On Stage at OCP
Even if patrons are not familiar with Monty Python humor, they will still laugh along with the rest of the crowd and enjoy the production from start to finish. Robinson also added, “Oh, patrons should also expect to see twenty-four of Omaha's brightest performers singing their lungs out and dancing up a frenzy, which is only interesting to those potential audience members who like...talent.  (If they're lucky, they might even catch a glimpse of God Almighty, too.)”

Spamalot is on the Howard and Rhonda Hawks Mainstage Theatre at the Omaha Community Playhouse May 29-June 28, 2015. Single tickets are $40 for adults and $25 for students. Tickets are half price after noon at the Box Office for that evening’s show (cash or check only while tickets last). Group tickets are $30 for adults and $20 for students. For tickets, visit the OCP Box Office, call (402) 553-0800 or click here.

Edward Albee trivia with "Virginia Woolf" cast members

Greetings, Omaha Community Playhouse blog reader!

My name is Noah Diaz and I’m an actor/director/intern here at the Omaha Community Playhouse.

There I am.  Aren’t I charming?

I recently had the opportunity to sit down with Steve Hartman and Megan Friend who play Nick and Honey, respectively, in OCP’s upcoming production of Edward Albee’s Who’s Afraid of Virginia Woolf? Arguably one of the greatest American dramas, Who’s Afraid of Virginia Woolf? examines the breakdown of the marriage between middle-aged couple, Martha and George, and how that breakdown draws an unwitting younger couple, Nick and Honey, into their bitter and frustrated relationship.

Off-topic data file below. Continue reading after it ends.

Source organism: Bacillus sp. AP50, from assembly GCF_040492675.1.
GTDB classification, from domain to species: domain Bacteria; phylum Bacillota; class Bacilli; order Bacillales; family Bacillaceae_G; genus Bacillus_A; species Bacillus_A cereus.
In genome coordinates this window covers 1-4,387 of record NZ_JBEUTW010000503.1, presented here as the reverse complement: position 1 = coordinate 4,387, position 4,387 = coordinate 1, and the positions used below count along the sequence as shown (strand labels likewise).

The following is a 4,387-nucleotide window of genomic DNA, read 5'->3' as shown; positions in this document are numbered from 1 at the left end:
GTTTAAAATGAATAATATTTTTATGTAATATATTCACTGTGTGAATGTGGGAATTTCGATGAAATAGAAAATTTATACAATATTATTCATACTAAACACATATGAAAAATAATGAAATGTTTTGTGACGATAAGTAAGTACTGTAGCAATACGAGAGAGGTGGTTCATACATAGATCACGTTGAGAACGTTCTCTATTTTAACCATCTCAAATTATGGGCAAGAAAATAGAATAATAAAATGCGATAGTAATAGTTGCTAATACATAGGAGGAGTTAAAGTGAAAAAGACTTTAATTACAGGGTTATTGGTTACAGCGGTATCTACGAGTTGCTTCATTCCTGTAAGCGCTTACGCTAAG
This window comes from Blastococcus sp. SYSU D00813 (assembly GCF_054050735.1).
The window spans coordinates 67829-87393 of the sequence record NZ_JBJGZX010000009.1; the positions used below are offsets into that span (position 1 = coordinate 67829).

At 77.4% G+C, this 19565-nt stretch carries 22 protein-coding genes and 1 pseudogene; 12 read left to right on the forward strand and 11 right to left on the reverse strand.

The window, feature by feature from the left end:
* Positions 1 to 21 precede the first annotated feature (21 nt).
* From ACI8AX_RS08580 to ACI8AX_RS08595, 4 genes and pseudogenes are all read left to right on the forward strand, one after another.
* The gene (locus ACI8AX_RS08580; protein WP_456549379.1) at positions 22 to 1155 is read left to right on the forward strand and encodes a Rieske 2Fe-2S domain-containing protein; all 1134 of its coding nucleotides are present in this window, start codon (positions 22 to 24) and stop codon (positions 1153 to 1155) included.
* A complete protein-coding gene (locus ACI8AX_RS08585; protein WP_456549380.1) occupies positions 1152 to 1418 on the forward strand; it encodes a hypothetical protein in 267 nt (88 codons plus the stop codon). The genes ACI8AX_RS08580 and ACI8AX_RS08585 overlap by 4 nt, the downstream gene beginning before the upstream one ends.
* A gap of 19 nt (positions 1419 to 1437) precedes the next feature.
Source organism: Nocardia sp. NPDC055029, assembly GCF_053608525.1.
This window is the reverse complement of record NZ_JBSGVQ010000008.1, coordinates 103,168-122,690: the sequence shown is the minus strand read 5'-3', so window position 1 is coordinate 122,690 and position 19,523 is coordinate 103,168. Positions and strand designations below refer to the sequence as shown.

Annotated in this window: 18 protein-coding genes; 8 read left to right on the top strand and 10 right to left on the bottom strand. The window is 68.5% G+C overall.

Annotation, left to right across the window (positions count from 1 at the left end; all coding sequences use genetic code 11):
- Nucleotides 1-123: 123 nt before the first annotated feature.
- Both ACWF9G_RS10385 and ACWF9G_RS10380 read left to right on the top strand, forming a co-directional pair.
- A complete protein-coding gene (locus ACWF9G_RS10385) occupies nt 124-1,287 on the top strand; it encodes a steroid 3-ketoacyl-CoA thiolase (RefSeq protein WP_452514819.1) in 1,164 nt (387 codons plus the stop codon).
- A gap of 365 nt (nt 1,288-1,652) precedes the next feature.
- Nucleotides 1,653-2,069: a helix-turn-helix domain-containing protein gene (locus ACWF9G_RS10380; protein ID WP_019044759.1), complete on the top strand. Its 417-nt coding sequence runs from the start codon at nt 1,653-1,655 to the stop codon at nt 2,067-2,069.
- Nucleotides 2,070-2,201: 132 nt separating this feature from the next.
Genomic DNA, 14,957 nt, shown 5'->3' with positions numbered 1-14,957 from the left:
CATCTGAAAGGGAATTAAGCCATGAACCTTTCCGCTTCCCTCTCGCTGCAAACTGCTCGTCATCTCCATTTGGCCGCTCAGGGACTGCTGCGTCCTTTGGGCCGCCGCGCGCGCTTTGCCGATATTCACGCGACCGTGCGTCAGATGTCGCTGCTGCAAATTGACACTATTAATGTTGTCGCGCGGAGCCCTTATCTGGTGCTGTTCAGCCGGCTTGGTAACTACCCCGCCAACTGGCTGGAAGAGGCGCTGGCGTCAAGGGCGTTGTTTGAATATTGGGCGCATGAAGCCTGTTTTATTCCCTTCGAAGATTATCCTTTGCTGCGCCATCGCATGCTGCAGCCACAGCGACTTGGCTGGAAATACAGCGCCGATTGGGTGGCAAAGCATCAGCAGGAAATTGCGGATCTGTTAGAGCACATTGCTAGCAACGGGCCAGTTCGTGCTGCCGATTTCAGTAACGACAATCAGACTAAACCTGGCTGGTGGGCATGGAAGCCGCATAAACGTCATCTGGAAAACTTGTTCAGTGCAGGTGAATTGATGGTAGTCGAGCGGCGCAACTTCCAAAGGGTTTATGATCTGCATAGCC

In addition to a great deal of verbal sparring and emotional vulnerability, this show calls for a large amount of alcohol consumption from its cast of characters. What better way to delve into the world of the play with Megan and Steve than to play a drinking game?
Disclaimer: we drank soda because we are consummate professionals.

Noah Diaz: Thanks for humoring me, you guys. I feel like if I’m given the opportunity to play a theatre drinking game, I really have to take it.
Megan Friend: I mean, you bought me a Diet Cherry Pepsi, so I think we’re even.
Steve Hartman (laughing): Glad to be here, buddy.